Attitudes towards Development Co-operation in Ireland: Implications for Development Education
Guest blog by Stephen McCloskey, Centre for Global Education, Belfast.
Dóchas, the Irish association of development non-governmental organisations, has very commendably commissioned the first full-scale survey of public attitudes to development aid and global poverty carried out in Ireland for a decade. Given the scale of the survey – 1,000 adults consulted at a national level with a range of gender, age, regional and social variables – it’s findings effectively represent a barometer of how the public perceive development co-operation in the post-2008 recessionary period. The survey also holds particular importance for development educators in suggesting how public understanding of global issues has changed over the last ten years.
The results of the survey are something of a mixed bag and at times confusing in their messages about public attitudes to aid and its effectiveness. For example, the survey found that 54% of respondents are ‘in favour of government aid to developing countries’ and yet 55% feel that it is “pointless” to donate aid ‘because of high levels of corruption in recipient countries’. Respondents seem to be suggesting that they value the Irish aid programme but have serious questions as to its efficacy. The reasons behind these attitudes seem to be based on a lack of trust in the governance of developing countries and ‘a real fear that aid fuels corruption’.
Perhaps the most worrying aspect of the findings for development educators relate to what they tell us about public knowledge of development and a perceived powerlessness in bringing about change. Just 19% of respondents ‘felt well or very well informed’ on global issues with 60% professing ‘average knowledge’. This is despite the fact that 66% feel ‘fairly’ or ‘very concerned’ about global poverty. So, the development sector clearly struggles to translate public concern into knowledge and action on global issues. In regard to active citizenship on global issues, 53% of respondents ‘feel helpless in bringing about positive change’ and only 32% feel confident in influencing decisions ‘affecting my local area’.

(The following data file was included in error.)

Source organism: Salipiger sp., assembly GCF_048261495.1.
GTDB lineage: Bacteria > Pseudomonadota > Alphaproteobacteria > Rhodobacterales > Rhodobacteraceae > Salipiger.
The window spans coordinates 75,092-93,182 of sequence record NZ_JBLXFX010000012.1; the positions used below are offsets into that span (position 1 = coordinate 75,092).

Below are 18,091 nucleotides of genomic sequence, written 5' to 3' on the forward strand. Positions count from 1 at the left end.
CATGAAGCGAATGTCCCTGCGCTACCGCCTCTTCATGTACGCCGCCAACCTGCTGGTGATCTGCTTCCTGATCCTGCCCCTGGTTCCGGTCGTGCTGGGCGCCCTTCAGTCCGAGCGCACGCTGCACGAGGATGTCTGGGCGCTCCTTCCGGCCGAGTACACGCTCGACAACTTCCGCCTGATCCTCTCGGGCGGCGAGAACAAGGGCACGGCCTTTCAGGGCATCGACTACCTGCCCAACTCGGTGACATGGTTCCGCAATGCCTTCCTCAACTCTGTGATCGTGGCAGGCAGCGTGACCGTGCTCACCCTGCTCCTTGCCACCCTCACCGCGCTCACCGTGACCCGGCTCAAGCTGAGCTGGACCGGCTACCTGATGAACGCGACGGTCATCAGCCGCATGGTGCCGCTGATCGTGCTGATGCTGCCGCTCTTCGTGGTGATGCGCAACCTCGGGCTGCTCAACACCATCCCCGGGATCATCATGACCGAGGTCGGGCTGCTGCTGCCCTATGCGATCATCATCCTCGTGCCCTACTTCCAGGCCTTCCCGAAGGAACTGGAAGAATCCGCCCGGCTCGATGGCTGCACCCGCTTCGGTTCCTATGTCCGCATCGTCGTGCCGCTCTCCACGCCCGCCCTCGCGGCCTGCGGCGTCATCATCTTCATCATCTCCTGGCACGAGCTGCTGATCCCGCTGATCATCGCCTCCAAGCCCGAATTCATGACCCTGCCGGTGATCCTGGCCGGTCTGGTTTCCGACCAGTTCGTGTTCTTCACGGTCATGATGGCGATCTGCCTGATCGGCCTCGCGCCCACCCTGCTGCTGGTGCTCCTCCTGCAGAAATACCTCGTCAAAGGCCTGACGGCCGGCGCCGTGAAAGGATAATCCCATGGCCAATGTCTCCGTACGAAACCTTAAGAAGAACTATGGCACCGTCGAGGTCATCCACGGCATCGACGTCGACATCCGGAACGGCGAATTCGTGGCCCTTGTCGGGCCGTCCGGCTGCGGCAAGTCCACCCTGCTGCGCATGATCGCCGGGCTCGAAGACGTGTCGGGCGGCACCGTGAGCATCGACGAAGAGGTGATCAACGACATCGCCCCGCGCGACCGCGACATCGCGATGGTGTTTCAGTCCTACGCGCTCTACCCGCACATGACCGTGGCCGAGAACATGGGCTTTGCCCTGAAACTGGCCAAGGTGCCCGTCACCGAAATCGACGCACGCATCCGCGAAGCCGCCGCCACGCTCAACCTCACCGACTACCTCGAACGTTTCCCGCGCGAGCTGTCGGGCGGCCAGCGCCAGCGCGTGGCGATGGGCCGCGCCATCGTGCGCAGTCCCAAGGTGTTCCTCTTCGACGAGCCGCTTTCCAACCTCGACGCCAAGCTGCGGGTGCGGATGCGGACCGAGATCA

It appears to be the case in recessionary Ireland that public perceptions – real or imagined – of their capacity to tackle poverty have receded which is concerning for development educators who prioritise action outcomes as a central plank of their practice. It is also concerning that most respondents regard the causes of poverty in the global South as residing within developing countries themselves and not, for example, connected to the debt crisis or the activities of ‘better off countries’. This view depressingly corresponds to an increasingly shared perspective in Ireland and the UK which blames the poor for their own poverty (CGE, 13 May 2013).